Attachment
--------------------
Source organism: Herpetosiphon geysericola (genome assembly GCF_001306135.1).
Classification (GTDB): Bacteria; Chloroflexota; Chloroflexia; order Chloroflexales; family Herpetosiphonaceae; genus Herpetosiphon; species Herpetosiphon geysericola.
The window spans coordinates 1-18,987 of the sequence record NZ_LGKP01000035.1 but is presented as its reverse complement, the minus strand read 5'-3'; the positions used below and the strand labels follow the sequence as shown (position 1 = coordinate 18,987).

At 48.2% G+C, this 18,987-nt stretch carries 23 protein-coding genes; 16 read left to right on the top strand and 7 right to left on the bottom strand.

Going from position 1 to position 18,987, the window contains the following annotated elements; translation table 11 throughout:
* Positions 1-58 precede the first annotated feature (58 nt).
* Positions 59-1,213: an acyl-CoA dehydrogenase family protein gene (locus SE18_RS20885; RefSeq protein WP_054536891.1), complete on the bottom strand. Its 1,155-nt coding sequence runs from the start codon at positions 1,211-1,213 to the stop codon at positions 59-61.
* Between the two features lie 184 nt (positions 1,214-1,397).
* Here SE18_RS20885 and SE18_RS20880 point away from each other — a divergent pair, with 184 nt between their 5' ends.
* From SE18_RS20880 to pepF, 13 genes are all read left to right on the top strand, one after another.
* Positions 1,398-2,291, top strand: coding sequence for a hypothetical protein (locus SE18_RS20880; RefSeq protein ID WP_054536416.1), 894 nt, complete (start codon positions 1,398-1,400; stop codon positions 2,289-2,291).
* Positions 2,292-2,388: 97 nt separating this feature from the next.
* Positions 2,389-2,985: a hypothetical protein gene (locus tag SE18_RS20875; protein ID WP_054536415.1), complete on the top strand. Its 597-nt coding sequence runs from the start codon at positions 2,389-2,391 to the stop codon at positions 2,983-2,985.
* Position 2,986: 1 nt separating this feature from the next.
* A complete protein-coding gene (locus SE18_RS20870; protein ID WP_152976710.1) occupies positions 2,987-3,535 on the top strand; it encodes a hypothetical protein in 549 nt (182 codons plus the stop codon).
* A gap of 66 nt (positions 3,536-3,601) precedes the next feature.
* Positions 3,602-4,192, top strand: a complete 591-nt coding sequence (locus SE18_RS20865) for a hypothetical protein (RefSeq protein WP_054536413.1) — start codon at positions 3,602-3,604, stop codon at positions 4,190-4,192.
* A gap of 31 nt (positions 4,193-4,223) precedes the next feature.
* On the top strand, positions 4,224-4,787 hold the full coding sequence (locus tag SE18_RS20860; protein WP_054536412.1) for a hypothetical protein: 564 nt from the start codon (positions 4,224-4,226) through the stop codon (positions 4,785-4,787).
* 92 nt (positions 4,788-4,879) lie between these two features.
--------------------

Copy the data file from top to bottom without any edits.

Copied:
Source organism: Herpetosiphon geysericola (genome assembly GCF_001306135.1).
Classification (GTDB): Bacteria; Chloroflexota; Chloroflexia; order Chloroflexales; family Herpetosiphonaceae; genus Herpetosiphon; species Herpetosiphon geysericola.
The window spans coordinates 1-18,987 of the sequence record NZ_LGKP01000035.1 but is presented as its reverse complement, the minus strand read 5'-3'; the positions used below and the strand labels follow the sequence as shown (position 1 = coordinate 18,987).

At 48.2% G+C, this 18,987-nt stretch carries 23 protein-coding genes; 16 read left to right on the top strand and 7 right to left on the bottom strand.

Going from position 1 to position 18,987, the window contains the following annotated elements; translation table 11 throughout:
* Positions 1-58 precede the first annotated feature (58 nt).
* Positions 59-1,213: an acyl-CoA dehydrogenase family protein gene (locus SE18_RS20885; RefSeq protein WP_054536891.1), complete on the bottom strand. Its 1,155-nt coding sequence runs from the start codon at positions 1,211-1,213 to the stop codon at positions 59-61.
* Between the two features lie 184 nt (positions 1,214-1,397).
* Here SE18_RS20885 and SE18_RS20880 point away from each other — a divergent pair, with 184 nt between their 5' ends.
* From SE18_RS20880 to pepF, 13 genes are all read left to right on the top strand, one after another.
* Positions 1,398-2,291, top strand: coding sequence for a hypothetical protein (locus SE18_RS20880; RefSeq protein ID WP_054536416.1), 894 nt, complete (start codon positions 1,398-1,400; stop codon positions 2,289-2,291).
* Positions 2,292-2,388: 97 nt separating this feature from the next.
* Positions 2,389-2,985: a hypothetical protein gene (locus tag SE18_RS20875; protein ID WP_054536415.1), complete on the top strand. Its 597-nt coding sequence runs from the start codon at positions 2,389-2,391 to the stop codon at positions 2,983-2,985.
* Position 2,986: 1 nt separating this feature from the next.
* A complete protein-coding gene (locus SE18_RS20870; protein ID WP_152976710.1) occupies positions 2,987-3,535 on the top strand; it encodes a hypothetical protein in 549 nt (182 codons plus the stop codon).
* A gap of 66 nt (positions 3,536-3,601) precedes the next feature.
* Positions 3,602-4,192, top strand: a complete 591-nt coding sequence (locus SE18_RS20865) for a hypothetical protein (RefSeq protein WP_054536413.1) — start codon at positions 3,602-3,604, stop codon at positions 4,190-4,192.
* A gap of 31 nt (positions 4,193-4,223) precedes the next feature.
* On the top strand, positions 4,224-4,787 hold the full coding sequence (locus tag SE18_RS20860; protein WP_054536412.1) for a hypothetical protein: 564 nt from the start codon (positions 4,224-4,226) through the stop codon (positions 4,785-4,787).
* 92 nt (positions 4,788-4,879) lie between these two features.